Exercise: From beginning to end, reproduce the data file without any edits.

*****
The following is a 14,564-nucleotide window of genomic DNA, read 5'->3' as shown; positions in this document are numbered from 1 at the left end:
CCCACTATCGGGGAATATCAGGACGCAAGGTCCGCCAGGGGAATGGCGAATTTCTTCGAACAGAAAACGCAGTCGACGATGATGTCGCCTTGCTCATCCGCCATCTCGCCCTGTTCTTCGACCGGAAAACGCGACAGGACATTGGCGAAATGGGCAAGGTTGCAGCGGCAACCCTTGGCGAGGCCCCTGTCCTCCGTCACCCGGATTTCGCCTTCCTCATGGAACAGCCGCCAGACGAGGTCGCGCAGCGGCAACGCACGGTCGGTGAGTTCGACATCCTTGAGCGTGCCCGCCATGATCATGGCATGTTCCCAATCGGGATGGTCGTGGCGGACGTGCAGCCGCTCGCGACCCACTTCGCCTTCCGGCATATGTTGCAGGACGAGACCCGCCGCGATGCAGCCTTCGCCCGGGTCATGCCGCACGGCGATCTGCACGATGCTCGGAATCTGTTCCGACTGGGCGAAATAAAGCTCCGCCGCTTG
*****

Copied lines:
The following is a 14,564-nucleotide window of genomic DNA, read 5'->3' as shown; positions in this document are numbered from 1 at the left end:
CCCACTATCGGGGAATATCAGGACGCAAGGTCCGCCAGGGGAATGGCGAATTTCTTCGAACAGAAAACGCAGTCGACGATGATGTCGCCTTGCTCATCCGCCATCTCGCCCTGTTCTTCGACCGGAAAACGCGACAGGACATTGGCGAAATGGGCAAGGTTGCAGCGGCAACCCTTGGCGAGGCCCCTGTCCTCCGTCACCCGGATTTCGCCTTCCTCATGGAACAGCCGCCAGACGAGGTCGCGCAGCGGCAACGCACGGTCGGTGAGTTCGACATCCTTGAGCGTGCCCGCCATGATCATGGCATGTTCCCAATCGGGATGGTCGTGGCGGACGTGCAGCCGCTCGCGACCCACTTCGCCTTCCGGCATATGTTGCAGGACGAGACCCGCCGCGATGCAGCCTTCGCCCGGGTCATGCCGCACGGCGATCTGCACGATGCTCGGAATCTGTTCCGACTGGGCGAAATAAAGCTCCGCCGCTTG